Whether I wanted it or not, I suddenly had to eat pineapple three times a day.
After a week of such enforced tropical diet my tongue felt as rough and rigid as sandpaper. I was also suffering from a permanent thirst that was impossible to quench, owing to the breakdown of the town's plumbing system, only boiling water was coming out of both taps in my hotel room.
Experiment in decadence
It was then that I recalled the title of Igor Severianin's collection - ‘Pineapples in Champagne' - and decided to diversify my monotonous pineapple menu by adding a touch of decadence to it.
The immediate problem was champagne - not just unseen, but also unheard of in Blagoveshchensk. Instead, I had to satisfy myself with a bottle of cheap sparkling plonk which I had put into a permanently empty fridge in my hotel room.
The fridge did a good job, and by the time of my ultimate decadent experience, the plonk was frozen stiff, and I had to melt it by leaving the bottle on a hot windowsill for a while.
I chopped the pineapple into chunks and tossed them into the glass. A great bubbling and foaming ensued - you can observe a similar chemical reaction if you drop a piece of chalk into a cup of vinegar. The chemical composition of the plonk was probably close to that of sulphuric acid.
Without waiting for the foaming to subside, I gulped the glass down, choking simultaneously on the icy plonk and on a pineapple chunk.
When I stopped coughing, I felt as if I had just swallowed an ice-cold grater made of stainless steel. Yet, with a truly Soviet stoicism better known as stupidity, I carried on with my decadent experiment until both the plonk and the pineapple were gone. In fact, they didn't disappear completely, but - in accordance with the preservation of matter law - continued their boisterous struggle in my stomach throughout the night. By the following morning, their battle had reached truly revolutionary dimensions. A civil war between two utterly incompatible substances was under way inside me. I had also lost my voice and was suffering from severe flu. Lying on my bed, I was sweating, shivering and moaning silently.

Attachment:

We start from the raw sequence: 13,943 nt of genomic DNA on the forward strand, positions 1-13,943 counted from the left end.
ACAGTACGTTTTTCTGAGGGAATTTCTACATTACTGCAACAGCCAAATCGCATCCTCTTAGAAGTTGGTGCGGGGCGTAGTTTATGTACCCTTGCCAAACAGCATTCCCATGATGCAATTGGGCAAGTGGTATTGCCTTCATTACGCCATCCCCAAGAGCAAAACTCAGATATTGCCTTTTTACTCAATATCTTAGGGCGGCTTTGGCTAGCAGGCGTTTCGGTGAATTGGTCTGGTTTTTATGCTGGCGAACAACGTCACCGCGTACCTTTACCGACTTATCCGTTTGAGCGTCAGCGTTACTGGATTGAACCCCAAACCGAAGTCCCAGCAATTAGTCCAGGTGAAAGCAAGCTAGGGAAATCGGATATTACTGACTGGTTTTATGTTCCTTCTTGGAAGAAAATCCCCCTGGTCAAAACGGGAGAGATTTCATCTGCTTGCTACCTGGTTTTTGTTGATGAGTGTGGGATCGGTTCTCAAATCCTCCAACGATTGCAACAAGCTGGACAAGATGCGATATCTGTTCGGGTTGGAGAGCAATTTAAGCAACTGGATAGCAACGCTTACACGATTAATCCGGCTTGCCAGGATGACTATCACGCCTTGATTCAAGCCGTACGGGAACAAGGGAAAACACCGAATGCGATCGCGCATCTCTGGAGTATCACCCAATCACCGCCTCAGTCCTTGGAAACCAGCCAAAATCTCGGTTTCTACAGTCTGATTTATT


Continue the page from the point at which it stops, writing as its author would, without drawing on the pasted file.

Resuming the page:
I was saved by the editor of a local rag who popped in unannounced for a courtesy chat. Having appraised the situation with one quick glance at the mess on the table and at my wriggling supine body, he asked briskly: "What have you drunk?"
"Pineapples in champagne," I croaked.
"Don't move!" he barked, and rushed out. Five minutes later, he returned with a bottle of vodka and a huge leaking packet of table salt. He poured vodka into a glass, added a generous handful of salt, stirred it violently with his rough, nicotine-stained index finger (I nearly threw up at the sight) and handed it over to me.
I tried to protest, but he forced the concoction down my throat.
A flash of lightning pierced my brain. A volcano erupted inside me. I don't remember how I reached the bathroom.
The editor's treatment worked, and two hours later I was cured and felt as fresh as a proverbial Russian cucumber.
But the memories of that near-fatal fruity (if not exactly fruitful) experiment keep pounding in my head (and in my stomach) until now - particularly when I see a fresh pineapple on a London fruit stall.